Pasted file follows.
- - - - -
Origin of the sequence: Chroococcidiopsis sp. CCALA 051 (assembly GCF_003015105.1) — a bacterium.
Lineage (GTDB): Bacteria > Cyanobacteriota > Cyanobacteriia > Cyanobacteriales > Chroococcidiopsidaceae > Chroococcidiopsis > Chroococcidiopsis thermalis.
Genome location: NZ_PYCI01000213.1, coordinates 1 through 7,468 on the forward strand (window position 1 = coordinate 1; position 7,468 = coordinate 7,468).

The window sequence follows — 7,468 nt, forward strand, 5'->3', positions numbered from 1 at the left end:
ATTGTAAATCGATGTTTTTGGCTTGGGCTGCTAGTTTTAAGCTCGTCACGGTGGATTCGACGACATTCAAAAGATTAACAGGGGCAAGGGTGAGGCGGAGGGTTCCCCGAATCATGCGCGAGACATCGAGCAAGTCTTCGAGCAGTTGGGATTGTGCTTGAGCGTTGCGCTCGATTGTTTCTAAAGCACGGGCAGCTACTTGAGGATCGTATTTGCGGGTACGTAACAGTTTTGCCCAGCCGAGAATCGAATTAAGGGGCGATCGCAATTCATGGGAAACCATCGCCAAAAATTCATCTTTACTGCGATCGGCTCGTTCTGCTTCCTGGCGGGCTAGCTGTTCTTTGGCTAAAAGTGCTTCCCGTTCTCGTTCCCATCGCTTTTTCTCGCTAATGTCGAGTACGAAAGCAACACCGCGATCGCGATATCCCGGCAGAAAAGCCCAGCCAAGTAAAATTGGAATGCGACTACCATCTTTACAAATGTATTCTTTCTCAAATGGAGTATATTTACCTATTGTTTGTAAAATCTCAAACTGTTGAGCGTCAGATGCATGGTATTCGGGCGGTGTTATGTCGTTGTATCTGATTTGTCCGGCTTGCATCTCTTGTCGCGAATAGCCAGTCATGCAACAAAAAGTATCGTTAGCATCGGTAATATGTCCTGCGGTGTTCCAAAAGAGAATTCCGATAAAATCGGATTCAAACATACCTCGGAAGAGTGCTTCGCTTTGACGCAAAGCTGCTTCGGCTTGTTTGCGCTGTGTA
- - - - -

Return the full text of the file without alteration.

Origin of the sequence: Chroococcidiopsis sp. CCALA 051 (assembly GCF_003015105.1) — a bacterium.
Lineage (GTDB): Bacteria > Cyanobacteriota > Cyanobacteriia > Cyanobacteriales > Chroococcidiopsidaceae > Chroococcidiopsis > Chroococcidiopsis thermalis.
Genome location: NZ_PYCI01000213.1, coordinates 1 through 7,468 on the forward strand (window position 1 = coordinate 1; position 7,468 = coordinate 7,468).

The window sequence follows — 7,468 nt, forward strand, 5'->3', positions numbered from 1 at the left end:
ATTGTAAATCGATGTTTTTGGCTTGGGCTGCTAGTTTTAAGCTCGTCACGGTGGATTCGACGACATTCAAAAGATTAACAGGGGCAAGGGTGAGGCGGAGGGTTCCCCGAATCATGCGCGAGACATCGAGCAAGTCTTCGAGCAGTTGGGATTGTGCTTGAGCGTTGCGCTCGATTGTTTCTAAAGCACGGGCAGCTACTTGAGGATCGTATTTGCGGGTACGTAACAGTTTTGCCCAGCCGAGAATCGAATTAAGGGGCGATCGCAATTCATGGGAAACCATCGCCAAAAATTCATCTTTACTGCGATCGGCTCGTTCTGCTTCCTGGCGGGCTAGCTGTTCTTTGGCTAAAAGTGCTTCCCGTTCTCGTTCCCATCGCTTTTTCTCGCTAATGTCGAGTACGAAAGCAACACCGCGATCGCGATATCCCGGCAGAAAAGCCCAGCCAAGTAAAATTGGAATGCGACTACCATCTTTACAAATGTATTCTTTCTCAAATGGAGTATATTTACCTATTGTTTGTAAAATCTCAAACTGTTGAGCGTCAGATGCATGGTATTCGGGCGGTGTTATGTCGTTGTATCTGATTTGTCCGGCTTGCATCTCTTGTCGCGAATAGCCAGTCATGCAACAAAAAGTATCGTTAGCATCGGTAATATGTCCTGCGGTGTTCCAAAAGAGAATTCCGATAAAATCGGATTCAAACATACCTCGGAAGAGTGCTTCGCTTTGACGCAAAGCTGCTTCGGCTTGTTTGCGCTGTGTA